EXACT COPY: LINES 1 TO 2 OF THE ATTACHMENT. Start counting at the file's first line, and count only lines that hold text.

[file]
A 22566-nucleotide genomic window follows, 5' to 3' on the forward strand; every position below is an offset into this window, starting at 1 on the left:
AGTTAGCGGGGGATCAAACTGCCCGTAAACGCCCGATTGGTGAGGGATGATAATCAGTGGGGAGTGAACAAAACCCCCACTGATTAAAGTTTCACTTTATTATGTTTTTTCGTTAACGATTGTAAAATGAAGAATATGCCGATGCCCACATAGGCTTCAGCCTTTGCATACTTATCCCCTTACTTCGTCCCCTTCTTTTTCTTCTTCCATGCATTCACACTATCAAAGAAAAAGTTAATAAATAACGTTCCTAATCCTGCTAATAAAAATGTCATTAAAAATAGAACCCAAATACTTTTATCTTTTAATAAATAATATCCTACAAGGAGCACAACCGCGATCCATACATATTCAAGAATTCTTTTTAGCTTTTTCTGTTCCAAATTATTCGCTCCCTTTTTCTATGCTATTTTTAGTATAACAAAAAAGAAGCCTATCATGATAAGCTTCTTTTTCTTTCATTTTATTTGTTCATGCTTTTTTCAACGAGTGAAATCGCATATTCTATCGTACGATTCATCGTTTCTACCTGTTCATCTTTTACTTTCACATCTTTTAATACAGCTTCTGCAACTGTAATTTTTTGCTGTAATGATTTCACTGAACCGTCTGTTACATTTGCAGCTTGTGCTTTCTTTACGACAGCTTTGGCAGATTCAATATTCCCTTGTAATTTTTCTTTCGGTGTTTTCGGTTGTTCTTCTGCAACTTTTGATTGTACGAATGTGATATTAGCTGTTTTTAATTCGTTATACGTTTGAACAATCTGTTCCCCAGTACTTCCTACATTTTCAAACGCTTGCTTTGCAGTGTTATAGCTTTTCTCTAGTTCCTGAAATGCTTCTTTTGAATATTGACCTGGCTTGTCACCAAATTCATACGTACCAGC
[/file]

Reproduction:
A 22566-nucleotide genomic window follows, 5' to 3' on the forward strand; every position below is an offset into this window, starting at 1 on the left:
AGTTAGCGGGGGATCAAACTGCCCGTAAACGCCCGATTGGTGAGGGATGATAATCAGTGGGGAGTGAACAAAACCCCCACTGATTAAAGTTTCACTTTATTATGTTTTTTCGTTAACGATTGTAAAATGAAGAATATGCCGATGCCCACATAGGCTTCAGCCTTTGCATACTTATCCCCTTACTTCGTCCCCTTCTTTTTCTTCTTCCATGCATTCACACTATCAAAGAAAAAGTTAATAAATAACGTTCCTAATCCTGCTAATAAAAATGTCATTAAAAATAGAACCCAAATACTTTTATCTTTTAATAAATAATATCCTACAAGGAGCACAACCGCGATCCATACATATTCAAGAATTCTTTTTAGCTTTTTCTGTTCCAAATTATTCGCTCCCTTTTTCTATGCTATTTTTAGTATAACAAAAAAGAAGCCTATCATGATAAGCTTCTTTTTCTTTCATTTTATTTGTTCATGCTTTTTTCAACGAGTGAAATCGCATATTCTATCGTACGATTCATCGTTTCTACCTGTTCATCTTTTACTTTCACATCTTTTAATACAGCTTCTGCAACTGTAATTTTTTGCTGTAATGATTTCACTGAACCGTCTGTTACATTTGCAGCTTGTGCTTTCTTTACGACAGCTTTGGCAGATTCAATATTCCCTTGTAATTTTTCTTTCGGTGTTTTCGGTTGTTCTTCTGCAACTTTTGATTGTACGAATGTGATATTAGCTGTTTTTAATTCGTTATACGTTTGAACAATCTGTTCCCCAGTACTTCCTACATTTTCAAACGCTTGCTTTGCAGTGTTATAGCTTTTCTCTAGTTCCTGAAATGCTTCTTTTGAATATTGACCTGGCTTGTCACCAAATTCATACGTACCAGC